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Comments

  1. Gunner

    I bought one of these brand new in 93. I believe it was the last year for the GT. It was a fun and nimble car. It was Ocean Ice Blue. It sure was pretty, but it had issues with the synchronization on the manual transmission. Even though I had the dealer look at it several times, it was never quite right. I traded it off, but I miss it. I honestly never saw another one. They are indeed few and far between.

    1+
  2. Jeffro

    Would be a fun engine to hook up behind a VW Bug. KEP makes an adapter plate for it.

    1+
  3. XMA0891

    They were hard-won, but I wrung just under 197,000 miles out of my Suzuki before I reluctantly gave up on it. I tried replacing it with another, but could not locate. Hopefully some dedicated Tuner saves this one.

    0
  4. AMXSTEVE

    junk

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    • Steve R

      As the author suggests $500 is more realistic, but not as a project, it might make a viable parts car at that price point.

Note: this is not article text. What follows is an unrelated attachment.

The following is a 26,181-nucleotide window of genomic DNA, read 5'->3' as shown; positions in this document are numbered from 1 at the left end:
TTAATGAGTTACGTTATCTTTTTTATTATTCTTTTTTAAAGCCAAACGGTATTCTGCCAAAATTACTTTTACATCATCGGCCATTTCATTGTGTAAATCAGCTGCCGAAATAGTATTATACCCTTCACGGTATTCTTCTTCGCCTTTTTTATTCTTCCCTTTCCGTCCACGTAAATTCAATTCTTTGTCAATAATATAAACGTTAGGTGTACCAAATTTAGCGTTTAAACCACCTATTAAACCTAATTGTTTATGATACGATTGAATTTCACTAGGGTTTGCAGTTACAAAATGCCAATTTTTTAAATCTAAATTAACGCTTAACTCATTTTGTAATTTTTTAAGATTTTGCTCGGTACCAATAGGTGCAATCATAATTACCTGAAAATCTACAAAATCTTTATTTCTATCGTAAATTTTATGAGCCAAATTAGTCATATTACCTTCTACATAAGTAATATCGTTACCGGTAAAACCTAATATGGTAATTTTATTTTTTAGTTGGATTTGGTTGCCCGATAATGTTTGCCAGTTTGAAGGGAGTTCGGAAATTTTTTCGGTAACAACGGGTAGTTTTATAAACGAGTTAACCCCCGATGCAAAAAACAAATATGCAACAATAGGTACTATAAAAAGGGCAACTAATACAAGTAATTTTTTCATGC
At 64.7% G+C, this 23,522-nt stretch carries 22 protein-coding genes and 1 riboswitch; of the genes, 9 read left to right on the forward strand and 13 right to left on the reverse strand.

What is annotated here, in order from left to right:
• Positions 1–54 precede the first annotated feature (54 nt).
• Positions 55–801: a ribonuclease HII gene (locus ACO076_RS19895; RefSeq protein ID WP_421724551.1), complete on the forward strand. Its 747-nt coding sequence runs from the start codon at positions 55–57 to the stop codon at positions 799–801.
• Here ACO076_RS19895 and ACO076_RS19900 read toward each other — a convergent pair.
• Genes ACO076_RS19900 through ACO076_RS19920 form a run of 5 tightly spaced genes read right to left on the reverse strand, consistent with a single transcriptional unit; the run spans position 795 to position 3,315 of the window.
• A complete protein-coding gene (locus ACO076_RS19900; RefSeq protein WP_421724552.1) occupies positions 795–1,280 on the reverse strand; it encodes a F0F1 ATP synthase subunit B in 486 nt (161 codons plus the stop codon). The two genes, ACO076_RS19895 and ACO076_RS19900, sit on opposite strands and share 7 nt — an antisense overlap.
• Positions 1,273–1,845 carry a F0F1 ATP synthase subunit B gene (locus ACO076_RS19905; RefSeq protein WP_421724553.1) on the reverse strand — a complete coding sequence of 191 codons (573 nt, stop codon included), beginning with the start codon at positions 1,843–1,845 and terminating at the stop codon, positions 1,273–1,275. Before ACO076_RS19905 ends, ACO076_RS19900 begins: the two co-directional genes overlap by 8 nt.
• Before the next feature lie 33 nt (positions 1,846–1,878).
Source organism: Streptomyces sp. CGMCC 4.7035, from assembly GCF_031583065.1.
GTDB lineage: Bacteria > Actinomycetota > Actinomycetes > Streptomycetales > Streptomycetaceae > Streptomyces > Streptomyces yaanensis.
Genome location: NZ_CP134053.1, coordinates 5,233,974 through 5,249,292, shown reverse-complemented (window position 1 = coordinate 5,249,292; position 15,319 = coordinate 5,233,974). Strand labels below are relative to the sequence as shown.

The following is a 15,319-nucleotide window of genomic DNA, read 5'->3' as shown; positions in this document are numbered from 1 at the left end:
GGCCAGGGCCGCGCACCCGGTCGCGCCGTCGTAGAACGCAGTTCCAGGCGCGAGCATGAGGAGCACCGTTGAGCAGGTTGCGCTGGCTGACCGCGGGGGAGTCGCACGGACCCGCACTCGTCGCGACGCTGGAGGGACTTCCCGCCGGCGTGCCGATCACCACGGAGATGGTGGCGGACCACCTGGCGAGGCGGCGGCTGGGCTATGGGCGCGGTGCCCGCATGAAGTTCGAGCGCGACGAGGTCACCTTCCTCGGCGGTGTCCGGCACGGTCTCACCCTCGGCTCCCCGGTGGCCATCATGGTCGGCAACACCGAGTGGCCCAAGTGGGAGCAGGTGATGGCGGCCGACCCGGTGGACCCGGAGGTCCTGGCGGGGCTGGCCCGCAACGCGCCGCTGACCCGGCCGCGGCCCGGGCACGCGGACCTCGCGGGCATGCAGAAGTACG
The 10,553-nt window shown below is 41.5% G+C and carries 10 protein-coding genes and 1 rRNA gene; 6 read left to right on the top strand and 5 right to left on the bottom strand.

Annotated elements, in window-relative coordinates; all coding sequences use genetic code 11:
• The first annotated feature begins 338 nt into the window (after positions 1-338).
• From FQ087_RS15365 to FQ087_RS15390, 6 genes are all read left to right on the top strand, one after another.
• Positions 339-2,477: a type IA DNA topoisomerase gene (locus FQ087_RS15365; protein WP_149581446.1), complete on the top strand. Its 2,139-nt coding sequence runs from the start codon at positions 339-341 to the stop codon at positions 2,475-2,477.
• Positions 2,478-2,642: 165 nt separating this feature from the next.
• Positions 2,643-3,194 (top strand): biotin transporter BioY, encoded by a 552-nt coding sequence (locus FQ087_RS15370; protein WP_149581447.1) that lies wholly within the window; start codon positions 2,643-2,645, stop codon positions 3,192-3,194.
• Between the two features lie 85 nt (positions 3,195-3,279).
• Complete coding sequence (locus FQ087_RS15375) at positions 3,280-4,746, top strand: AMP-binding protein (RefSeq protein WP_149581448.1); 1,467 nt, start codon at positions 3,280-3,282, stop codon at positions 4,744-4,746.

Steve R

      0
  5. whippeteer

    Find Sprint convertible with excellent shell. Move all the components over…

    I test drove one when they were new. I scared the hell out of the salesman as I took it for a test drive. The want was great, but I had an 85# dog to consider so I ended up getting a 626.

    0
    • Miguel

      Did you mean Metro Convertible?

      1+
      • D

        Chevy Sprint was the predecessor to the Geo Metro. Sprint started in 86 or 87 I think, then they were rebadged to Geo Metro

        1+
      • Miguel

        The Sprint started in 1985 and ran to 1988. The Metro took over in 1989 as a Geo, but the Sprint never had a convertible model.

        They did have a Turbo model that was a kick to drive.

        0
      • Nrg8

        Uh no. In Canada you could have a Sprint and Firefly in a convertible. Just a rebadge to bring in quick 10000 sales to a crappy generation at dealerships